Using Participant Data to Improve 401(k) Asset Allocation
Economic theory says that participants in 401(k) plans should gradually rebalance their portfolios away from stocks towards less risky bonds as they approach retirement. The rationale is that at younger ages households hold a substantial portion of their wealth in the expected present value of their remaining lifetime earnings, which are generally viewed as a relatively low risk asset, so they should hold much of their financial assets in high risk/high return stocks. As households approach retirement, the value of the earnings asset declines, so they should compensate by rebalancing their investment portfolios away from stocks and into bonds. Many households fail to rebalance their portfolios as they age, reflecting both inertia and lack of investment skills. In response, 401(k) plans offer life-cycle, or target date, funds which automatically rebalance the household’s portfolio with age. Conventional target date funds take into account only one aspect of an individual – namely, the person’s expected retirement date. In fact, the plan provider knows additional information about the individual, including his earnings, the balance in his 401(k) account, and his saving rate. This brief compares how much a conventional (“one-size-fits-all”) target date fund improves the outcome compared to the asset allocation that individuals would choose on their own and how much taking into account the additional information improves the outcome compared to the one-size fits-all target date fund. This brief, adapted from a new paper, proceeds as follows. The first section establishes the benchmark – expected lifetime utility from an optimal investment strategy – against which each 401(k) investment option is compared. The second section describes the horse race in which the outcomes for each of the three allocation approaches are compared to the benchmark. The third section suggests two additional adjustments – basing portfolios on estimated household characteristics rather than relying solely on participant data and taking into account the riskiness of the participant’s earnings – that would bring outcomes closer to the optimal. The final section concludes that a target date fund is better than leaving the household on its own and that adding information to the one-size-fits-all target date fund can bring the outcome even closer to the optimal for the great majority of households.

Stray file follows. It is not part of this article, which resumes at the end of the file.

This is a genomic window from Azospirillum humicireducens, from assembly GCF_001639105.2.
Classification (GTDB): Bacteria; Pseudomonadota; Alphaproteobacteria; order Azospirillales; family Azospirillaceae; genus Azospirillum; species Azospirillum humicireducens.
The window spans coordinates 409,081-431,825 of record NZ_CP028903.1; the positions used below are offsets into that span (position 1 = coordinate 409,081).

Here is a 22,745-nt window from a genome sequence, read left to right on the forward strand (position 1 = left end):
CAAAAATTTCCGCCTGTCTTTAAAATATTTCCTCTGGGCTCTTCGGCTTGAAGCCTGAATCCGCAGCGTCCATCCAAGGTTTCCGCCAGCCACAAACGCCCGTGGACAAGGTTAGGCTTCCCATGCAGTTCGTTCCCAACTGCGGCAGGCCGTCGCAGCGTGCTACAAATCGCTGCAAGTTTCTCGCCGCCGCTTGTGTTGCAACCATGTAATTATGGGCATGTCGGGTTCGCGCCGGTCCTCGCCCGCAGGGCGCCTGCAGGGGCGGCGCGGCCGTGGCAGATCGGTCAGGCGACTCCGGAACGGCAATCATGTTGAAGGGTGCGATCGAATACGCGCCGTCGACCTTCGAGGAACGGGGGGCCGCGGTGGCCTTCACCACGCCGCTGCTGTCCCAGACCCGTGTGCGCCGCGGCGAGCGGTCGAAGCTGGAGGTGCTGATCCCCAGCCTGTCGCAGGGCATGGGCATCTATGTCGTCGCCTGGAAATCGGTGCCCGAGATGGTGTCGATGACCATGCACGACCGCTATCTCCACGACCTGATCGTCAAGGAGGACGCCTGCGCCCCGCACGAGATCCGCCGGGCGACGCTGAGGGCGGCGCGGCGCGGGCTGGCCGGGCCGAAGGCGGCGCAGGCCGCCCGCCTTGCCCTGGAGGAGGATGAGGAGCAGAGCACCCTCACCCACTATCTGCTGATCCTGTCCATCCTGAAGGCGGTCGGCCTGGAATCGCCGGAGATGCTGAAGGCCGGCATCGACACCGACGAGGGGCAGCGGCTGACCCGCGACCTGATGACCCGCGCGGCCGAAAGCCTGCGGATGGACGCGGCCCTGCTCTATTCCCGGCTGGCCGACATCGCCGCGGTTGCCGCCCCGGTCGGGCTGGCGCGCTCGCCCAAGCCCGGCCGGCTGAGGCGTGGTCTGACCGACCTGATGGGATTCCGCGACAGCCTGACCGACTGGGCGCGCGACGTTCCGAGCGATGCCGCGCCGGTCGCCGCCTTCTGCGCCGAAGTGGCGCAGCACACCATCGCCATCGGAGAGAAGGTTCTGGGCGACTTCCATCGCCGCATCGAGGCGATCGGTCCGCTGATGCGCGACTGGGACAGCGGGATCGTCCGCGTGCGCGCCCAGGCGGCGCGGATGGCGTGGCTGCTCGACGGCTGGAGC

|Date of creation:||Sep 2012|
|Date of revision:||Sep 2012|
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